1987 – A boost for hospital services as the Princess Royal opens a new ward block and work starts on the upgrading of the east wing of the hospital.

1988 – The hospital’s west wing is demolished and the former concert hall at the hospital is turned into the New Medical Academic unit.

1990 – The go ahead is given for the penultimate phase of the development at the hospital, Including 196 acute beds, 96 beds and a 30 place day hospital for elderly patients and four operating theatres.

1991 – Building works begin on the new Medical Academic Library.

1992 – Mid Essex Hospital Services NHS Trust is formed and full Trust status is achieved on 1 April.

1994 – Frank Bruno MBE opened the new screening room and mamographic facilities on 13 July. Broomfield Dialysis Centre is officially opened on 3rd November.

1995 – The final go-ahead has been given for the development costing over £25 million to increase clinical space at Broomfield by more than 50%.

1996 – 18th October sees Prime Minister John Major, undertaking the Topping Out Ceremony.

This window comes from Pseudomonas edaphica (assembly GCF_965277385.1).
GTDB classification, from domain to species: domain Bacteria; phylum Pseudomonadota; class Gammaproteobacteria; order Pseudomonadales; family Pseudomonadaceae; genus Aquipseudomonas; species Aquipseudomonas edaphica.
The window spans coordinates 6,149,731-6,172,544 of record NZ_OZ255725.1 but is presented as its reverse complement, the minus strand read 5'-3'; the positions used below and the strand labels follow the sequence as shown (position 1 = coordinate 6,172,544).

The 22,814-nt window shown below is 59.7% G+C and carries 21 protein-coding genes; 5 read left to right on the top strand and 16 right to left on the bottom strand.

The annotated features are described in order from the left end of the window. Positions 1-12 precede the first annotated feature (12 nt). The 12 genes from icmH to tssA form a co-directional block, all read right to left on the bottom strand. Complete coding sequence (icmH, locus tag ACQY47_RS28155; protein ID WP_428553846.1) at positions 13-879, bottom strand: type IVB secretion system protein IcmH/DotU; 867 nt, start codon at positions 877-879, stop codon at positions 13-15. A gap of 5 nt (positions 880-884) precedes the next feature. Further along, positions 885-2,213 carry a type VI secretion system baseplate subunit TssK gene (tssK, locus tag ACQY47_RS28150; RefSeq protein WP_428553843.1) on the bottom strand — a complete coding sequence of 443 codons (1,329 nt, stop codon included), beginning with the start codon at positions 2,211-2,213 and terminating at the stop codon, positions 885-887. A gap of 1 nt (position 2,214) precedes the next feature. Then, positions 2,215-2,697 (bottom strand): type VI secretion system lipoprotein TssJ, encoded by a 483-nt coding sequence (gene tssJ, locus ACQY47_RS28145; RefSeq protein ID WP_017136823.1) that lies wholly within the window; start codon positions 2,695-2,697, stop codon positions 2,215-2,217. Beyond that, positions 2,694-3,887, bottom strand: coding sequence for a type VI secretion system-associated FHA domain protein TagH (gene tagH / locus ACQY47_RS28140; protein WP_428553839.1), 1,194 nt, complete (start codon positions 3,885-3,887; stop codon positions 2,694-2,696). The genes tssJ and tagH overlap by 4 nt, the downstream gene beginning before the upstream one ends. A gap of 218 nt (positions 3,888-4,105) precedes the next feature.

1997 – Broomfield celebrates its 60th Anniversary.

1998 – Building work begins on new Diabetes Centre thanks to the efforts of local fundraisers. Official opening of the East Wing by the Trust’s chairman, Sir Jeffery Bowman, former Nurse Tutor Margaret Craig, and former consultant anaesthetist Dr David Walmsley. 3rd November is the officially opening of the new Diabetic Centre, Thomas Willett House, by Stuart Rawlins editor of the Essex Chronicle.

1999 – The Medical Assessment Unit opened on 16 December by Joan Beard, chairman of Essex Council.

2000 – April Broomfield Hospital takes control of the renal unit from the Royal London Hospital. May sees the 100th edition of the trust’s staff magazine.

Building work for the new hospital began in June 1937 and after delays caused by wartime difficulties, the hospital’s first patients were admitted in 1940. There were 312 male patients and bed occupancy was anything from 6 months to about four years per patient. The hospital was soon working to full capacity and was the only centre for thoracic surgery for pulmonary tuberculosis in Essex. Towards the end of the war 50 per cent of patients were ex-service men.